From January to end of May each and every year tiredness
is our constant companion. I got used to being tired and because
it was around me somewhere or other, I unconsciously had a long hard
look at it. Was it friend or foe? I soon found out that
very few of my fellow runners were ever completely honest about feeling
tired. Maybe it was because we all measure it differently.
There are no agreed index of tiredness like there is for your
mass and height for example. I soon realised that there were
indeed different types of tiredness
for me. I generally ran a time trial pretty hard and in an 8km
T/T I was really getting out of breath, weak knees and aching muscles
at about 6kms. I could decide how far to push myself.
Always there was a competitor close behind or just ahead.
My competitive spirit always called for a little bit more and I
started to dig deep. Now that is my second level of tiredness and I can’t put up with that for very long. However that tiredness was not lasting and after 20 mins it was a thing of the past. The more often I went into the second level of tiredness the quicker was the recovery. There was no effect from that effort in the short term.
While running a marathon and beyond I used to get tired. It was a pleasant, warm not threatening tiredness.
I could handle it for a long time. And I am talking about 8
or 9 hours in Comrades. It never really got any worse when it
arrived. It was my first level of tiredness.
I welcomed it because it was the sign that we are competing and
pushing ourselves to some extent. If we had slow runs or short runs I
never got tired and I wondered if it was doing any good.
Experience taught me that I could put up with this long term tiredness
that is probably more like weariness. I liked being tired in a
long race. Sometimes I was trying very hard to do a good time in
a race and when the first tiredness
came I said to myself that I can handle that for the time being
provided it doesn’t get any worse. I wrapped myself in a cocoon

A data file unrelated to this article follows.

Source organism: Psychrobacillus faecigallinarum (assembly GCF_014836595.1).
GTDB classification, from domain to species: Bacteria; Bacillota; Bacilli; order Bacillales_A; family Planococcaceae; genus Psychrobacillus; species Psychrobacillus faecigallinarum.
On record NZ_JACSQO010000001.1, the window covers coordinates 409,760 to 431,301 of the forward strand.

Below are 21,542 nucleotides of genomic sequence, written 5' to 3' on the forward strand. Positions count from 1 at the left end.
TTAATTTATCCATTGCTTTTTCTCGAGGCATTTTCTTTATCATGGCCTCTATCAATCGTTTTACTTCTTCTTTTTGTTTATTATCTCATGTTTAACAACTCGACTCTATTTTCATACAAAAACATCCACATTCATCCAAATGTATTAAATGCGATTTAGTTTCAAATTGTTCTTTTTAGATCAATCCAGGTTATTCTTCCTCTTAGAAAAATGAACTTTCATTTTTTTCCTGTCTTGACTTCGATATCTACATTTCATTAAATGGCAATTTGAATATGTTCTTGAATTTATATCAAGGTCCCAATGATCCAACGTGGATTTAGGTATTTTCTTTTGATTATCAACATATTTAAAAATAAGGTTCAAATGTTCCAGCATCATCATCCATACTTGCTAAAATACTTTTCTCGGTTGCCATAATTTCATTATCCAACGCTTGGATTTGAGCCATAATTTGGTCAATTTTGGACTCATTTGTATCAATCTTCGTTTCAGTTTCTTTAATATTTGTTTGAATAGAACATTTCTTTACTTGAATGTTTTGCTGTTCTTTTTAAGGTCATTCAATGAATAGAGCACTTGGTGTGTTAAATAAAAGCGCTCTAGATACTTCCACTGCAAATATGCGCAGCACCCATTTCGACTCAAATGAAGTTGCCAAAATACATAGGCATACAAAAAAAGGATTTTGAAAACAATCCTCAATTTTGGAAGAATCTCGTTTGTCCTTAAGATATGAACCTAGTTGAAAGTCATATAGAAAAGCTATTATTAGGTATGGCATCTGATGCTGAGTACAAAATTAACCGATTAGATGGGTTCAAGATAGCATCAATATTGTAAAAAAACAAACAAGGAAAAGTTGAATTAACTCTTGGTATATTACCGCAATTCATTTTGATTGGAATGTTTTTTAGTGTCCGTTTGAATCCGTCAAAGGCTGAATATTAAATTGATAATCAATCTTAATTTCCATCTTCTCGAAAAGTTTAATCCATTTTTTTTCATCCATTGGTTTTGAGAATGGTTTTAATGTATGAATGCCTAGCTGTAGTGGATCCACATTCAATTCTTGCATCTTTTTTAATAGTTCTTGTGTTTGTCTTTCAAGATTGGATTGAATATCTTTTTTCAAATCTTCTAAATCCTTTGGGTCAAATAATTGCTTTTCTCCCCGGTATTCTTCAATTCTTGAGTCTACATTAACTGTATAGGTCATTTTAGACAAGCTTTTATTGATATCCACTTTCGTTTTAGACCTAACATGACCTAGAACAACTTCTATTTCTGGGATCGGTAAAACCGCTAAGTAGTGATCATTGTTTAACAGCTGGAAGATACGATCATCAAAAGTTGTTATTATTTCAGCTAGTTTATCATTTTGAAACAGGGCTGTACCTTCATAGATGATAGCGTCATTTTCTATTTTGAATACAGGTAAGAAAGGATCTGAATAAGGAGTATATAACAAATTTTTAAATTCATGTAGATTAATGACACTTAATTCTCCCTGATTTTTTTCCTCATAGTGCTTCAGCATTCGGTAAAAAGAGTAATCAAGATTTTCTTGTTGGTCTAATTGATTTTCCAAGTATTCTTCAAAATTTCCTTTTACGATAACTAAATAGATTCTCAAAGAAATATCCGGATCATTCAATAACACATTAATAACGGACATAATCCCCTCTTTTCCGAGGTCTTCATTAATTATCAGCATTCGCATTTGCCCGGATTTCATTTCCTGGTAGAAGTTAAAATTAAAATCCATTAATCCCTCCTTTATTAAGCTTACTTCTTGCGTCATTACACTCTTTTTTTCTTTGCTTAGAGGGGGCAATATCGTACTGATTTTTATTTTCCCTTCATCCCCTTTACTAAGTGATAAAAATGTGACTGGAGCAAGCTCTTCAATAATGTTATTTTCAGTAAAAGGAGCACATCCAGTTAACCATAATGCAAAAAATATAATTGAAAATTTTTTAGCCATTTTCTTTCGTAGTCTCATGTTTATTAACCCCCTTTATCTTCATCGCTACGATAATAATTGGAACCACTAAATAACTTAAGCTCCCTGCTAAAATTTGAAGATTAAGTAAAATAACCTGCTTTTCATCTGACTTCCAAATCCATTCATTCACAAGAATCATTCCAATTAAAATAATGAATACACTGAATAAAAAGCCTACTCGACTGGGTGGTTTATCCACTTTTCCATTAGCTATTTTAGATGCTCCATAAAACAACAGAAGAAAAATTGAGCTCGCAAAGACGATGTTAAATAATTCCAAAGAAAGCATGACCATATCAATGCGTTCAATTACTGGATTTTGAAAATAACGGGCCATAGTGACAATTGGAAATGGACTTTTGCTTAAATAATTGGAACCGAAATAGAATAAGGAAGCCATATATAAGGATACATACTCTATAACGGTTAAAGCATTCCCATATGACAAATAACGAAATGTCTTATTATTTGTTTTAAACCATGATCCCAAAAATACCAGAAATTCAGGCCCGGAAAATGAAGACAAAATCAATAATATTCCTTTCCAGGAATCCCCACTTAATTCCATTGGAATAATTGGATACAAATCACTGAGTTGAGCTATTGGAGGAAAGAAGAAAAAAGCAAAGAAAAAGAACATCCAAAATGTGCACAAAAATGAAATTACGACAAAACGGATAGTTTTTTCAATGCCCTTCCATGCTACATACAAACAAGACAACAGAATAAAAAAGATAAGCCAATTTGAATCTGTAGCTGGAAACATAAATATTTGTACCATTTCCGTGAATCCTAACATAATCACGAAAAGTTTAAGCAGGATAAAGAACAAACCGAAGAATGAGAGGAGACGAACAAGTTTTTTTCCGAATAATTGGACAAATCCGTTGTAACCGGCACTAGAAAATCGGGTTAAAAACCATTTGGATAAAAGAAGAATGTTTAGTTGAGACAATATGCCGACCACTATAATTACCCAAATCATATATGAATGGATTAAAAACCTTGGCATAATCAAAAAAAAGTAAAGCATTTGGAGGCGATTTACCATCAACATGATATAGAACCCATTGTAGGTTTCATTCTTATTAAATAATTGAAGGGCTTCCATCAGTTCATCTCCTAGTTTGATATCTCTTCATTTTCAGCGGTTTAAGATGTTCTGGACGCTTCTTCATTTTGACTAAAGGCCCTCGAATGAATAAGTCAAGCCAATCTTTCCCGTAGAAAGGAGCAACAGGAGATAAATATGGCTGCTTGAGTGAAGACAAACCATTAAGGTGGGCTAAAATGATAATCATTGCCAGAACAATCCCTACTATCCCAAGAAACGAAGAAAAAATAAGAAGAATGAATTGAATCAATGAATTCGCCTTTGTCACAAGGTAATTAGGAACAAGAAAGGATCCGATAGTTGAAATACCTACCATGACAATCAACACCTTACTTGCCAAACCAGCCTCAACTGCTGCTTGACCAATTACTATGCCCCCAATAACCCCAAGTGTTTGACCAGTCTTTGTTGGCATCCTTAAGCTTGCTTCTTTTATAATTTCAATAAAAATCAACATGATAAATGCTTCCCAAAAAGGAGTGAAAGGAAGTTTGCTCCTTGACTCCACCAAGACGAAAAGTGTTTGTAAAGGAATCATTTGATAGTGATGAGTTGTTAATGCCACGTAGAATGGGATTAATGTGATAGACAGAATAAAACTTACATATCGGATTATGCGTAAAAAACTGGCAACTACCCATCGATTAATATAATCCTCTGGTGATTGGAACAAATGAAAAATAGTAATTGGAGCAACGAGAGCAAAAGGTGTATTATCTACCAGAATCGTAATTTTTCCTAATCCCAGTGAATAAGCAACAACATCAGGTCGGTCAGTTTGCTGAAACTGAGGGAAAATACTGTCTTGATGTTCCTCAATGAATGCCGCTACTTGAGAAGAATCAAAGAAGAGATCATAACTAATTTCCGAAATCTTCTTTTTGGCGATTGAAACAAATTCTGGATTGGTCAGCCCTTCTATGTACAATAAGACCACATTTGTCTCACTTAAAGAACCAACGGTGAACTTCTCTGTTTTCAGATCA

and shut out any further pain and tiredness.
I ran on my own for a long time in my cocoon and I was protected from
more pain. It worked for me and in the very rare moments when
runners really bare their souls to each other I found out I was not
alone with my trick. I never forgot one race when I never got
tired and I thought that was suspicious. I finished in a very
good time and unfortunately could never repeat that experience again on
demand. That was just my lucky day.
gives you so many benefits for the times you are not running. You
should not be feeling tired and worn out during your working day.
Inevitably you get tired relaxing in the evening. If you are constantly
feeling tired you need to examine your training routine and try a
reduction of distance or speed. Sensible training programmes
should never exhaust you.
for a race is a constant competition between your ability and effort
compared to the demands being made on you. There is no doubt that
you can train yourself to put in just the appropriate effort to
reach the goal or target.
As a long distance runner you are obliged to study for yourself the effect of tiredness
and how to avoid it and how much you can handle for how long.
When I was training for my first Comrades I was out on a Saturday
morning run with my mentor Jeff Fisher who had earlier convinced me
quite easily to run Comrades, I asked him "How tired do you get
on Comrades"? The answer was very simple, "Don, you never get
tireder than tired”. After a few Comrades his words always rang
in my ears and it always allayed any fears of an imminent collapse.
I know the top runners frequently try out how much pain and tiredness they can handle. They then run just below the danger level. It is the same for you.
One final word of advice about tiredness is that to avoid having to learn to handle tiredness, train better and smarter, race carefully and you won’t ever get tired.
Key words: Tiredness
External links: Official Comrades Marathon